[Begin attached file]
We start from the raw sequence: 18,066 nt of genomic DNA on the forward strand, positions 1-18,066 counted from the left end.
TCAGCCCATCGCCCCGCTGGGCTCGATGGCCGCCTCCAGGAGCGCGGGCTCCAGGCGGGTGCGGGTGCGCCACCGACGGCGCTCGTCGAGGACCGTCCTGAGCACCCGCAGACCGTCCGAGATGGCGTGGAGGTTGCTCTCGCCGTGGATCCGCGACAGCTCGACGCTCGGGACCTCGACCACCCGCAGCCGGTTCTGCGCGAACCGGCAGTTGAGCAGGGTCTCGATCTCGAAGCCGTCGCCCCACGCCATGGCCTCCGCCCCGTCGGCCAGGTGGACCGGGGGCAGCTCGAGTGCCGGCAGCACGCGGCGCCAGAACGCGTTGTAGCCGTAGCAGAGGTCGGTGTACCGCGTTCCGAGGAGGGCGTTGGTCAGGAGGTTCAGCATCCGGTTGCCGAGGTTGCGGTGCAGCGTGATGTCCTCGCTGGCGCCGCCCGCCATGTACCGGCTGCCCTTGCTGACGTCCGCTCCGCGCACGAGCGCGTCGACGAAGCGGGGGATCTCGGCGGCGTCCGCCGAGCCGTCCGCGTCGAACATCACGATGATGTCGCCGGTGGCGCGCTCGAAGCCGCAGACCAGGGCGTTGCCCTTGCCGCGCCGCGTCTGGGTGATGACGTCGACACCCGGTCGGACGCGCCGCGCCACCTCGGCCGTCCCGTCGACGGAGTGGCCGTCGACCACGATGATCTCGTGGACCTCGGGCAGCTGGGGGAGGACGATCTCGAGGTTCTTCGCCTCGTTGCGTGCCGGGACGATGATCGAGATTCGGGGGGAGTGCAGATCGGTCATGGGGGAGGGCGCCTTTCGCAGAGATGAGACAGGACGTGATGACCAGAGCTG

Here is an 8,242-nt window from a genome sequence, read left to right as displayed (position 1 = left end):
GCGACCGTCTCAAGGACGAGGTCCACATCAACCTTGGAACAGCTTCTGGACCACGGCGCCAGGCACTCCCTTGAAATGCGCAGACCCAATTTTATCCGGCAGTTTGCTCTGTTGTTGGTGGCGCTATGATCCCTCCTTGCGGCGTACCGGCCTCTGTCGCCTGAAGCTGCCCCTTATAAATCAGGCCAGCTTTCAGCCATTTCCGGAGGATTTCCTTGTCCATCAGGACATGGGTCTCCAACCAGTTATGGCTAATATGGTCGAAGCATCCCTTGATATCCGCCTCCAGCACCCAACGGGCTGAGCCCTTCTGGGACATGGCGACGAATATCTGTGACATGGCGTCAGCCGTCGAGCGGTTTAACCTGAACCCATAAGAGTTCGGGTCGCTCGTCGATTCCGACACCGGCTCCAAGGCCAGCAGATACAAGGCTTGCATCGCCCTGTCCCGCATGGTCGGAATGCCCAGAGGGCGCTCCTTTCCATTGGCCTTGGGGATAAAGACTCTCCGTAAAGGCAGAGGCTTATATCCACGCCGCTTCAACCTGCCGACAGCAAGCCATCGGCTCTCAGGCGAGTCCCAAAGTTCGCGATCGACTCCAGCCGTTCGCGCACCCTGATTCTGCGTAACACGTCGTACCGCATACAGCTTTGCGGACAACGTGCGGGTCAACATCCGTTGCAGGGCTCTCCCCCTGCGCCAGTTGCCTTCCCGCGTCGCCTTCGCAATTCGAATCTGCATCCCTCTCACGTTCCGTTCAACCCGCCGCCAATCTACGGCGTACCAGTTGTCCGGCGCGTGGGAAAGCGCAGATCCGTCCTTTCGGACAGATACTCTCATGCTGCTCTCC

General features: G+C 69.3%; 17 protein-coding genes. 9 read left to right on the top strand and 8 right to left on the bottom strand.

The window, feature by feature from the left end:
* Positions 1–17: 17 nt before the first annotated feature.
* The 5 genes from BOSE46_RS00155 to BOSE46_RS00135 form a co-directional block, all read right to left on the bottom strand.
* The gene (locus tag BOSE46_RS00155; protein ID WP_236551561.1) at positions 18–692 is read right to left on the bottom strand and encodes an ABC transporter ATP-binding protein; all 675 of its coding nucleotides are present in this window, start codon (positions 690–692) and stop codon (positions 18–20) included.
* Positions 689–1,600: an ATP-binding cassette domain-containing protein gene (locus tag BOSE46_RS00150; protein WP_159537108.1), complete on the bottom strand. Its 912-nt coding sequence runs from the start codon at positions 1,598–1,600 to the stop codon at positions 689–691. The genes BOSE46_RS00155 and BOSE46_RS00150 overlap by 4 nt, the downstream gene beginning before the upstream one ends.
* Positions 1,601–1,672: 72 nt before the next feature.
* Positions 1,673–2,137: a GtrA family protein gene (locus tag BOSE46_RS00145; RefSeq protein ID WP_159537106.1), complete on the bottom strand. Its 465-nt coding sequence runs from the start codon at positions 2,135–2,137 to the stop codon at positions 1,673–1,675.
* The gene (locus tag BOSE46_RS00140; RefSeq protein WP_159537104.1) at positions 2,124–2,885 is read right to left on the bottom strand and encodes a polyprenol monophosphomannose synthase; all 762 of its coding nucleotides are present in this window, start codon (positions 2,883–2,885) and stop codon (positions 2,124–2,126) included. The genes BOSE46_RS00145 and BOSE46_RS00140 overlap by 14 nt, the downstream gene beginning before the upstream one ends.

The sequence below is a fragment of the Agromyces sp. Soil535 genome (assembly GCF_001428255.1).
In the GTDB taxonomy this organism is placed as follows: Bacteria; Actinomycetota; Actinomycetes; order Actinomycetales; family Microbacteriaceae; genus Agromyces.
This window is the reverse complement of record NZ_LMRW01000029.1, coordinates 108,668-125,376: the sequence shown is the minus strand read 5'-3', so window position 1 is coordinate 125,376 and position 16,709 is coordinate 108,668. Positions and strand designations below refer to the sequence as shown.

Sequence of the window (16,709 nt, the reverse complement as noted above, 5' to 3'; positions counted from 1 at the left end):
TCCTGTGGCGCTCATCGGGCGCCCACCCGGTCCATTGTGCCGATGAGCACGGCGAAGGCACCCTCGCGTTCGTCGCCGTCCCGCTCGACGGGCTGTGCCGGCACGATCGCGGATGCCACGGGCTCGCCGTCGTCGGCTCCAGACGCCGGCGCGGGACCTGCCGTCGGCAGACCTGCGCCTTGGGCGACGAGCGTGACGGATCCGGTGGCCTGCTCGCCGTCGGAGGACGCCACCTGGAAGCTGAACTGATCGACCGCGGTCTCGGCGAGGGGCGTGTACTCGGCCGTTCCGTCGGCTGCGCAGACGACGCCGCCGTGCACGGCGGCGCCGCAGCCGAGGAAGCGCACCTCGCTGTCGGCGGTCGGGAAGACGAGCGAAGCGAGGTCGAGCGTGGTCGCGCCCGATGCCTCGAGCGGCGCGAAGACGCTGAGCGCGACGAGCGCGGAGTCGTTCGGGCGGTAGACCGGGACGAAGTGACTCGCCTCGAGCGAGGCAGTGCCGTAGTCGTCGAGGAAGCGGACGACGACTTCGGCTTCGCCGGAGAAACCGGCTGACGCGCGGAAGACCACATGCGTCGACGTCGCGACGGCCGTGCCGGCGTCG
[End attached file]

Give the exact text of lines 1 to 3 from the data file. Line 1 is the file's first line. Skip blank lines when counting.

We start from the raw sequence: 18,066 nt of genomic DNA on the forward strand, positions 1-18,066 counted from the left end.
TCAGCCCATCGCCCCGCTGGGCTCGATGGCCGCCTCCAGGAGCGCGGGCTCCAGGCGGGTGCGGGTGCGCCACCGACGGCGCTCGTCGAGGACCGTCCTGAGCACCCGCAGACCGTCCGAGATGGCGTGGAGGTTGCTCTCGCCGTGGATCCGCGACAGCTCGACGCTCGGGACCTCGACCACCCGCAGCCGGTTCTGCGCGAACCGGCAGTTGAGCAGGGTCTCGATCTCGAAGCCGTCGCCCCACGCCATGGCCTCCGCCCCGTCGGCCAGGTGGACCGGGGGCAGCTCGAGTGCCGGCAGCACGCGGCGCCAGAACGCGTTGTAGCCGTAGCAGAGGTCGGTGTACCGCGTTCCGAGGAGGGCGTTGGTCAGGAGGTTCAGCATCCGGTTGCCGAGGTTGCGGTGCAGCGTGATGTCCTCGCTGGCGCCGCCCGCCATGTACCGGCTGCCCTTGCTGACGTCCGCTCCGCGCACGAGCGCGTCGACGAAGCGGGGGATCTCGGCGGCGTCCGCCGAGCCGTCCGCGTCGAACATCACGATGATGTCGCCGGTGGCGCGCTCGAAGCCGCAGACCAGGGCGTTGCCCTTGCCGCGCCGCGTCTGGGTGATGACGTCGACACCCGGTCGGACGCGCCGCGCCACCTCGGCCGTCCCGTCGACGGAGTGGCCGTCGACCACGATGATCTCGTGGACCTCGGGCAGCTGGGGGAGGACGATCTCGAGGTTCTTCGCCTCGTTGCGTGCCGGGACGATGATCGAGATTCGGGGGGAGTGCAGATCGGTCATGGGGGAGGGCGCCTTTCGCAGAGATGAGACAGGACGTGATGACCAGAGCTG

Here is an 8,242-nt window from a genome sequence, read left to right as displayed (position 1 = left end):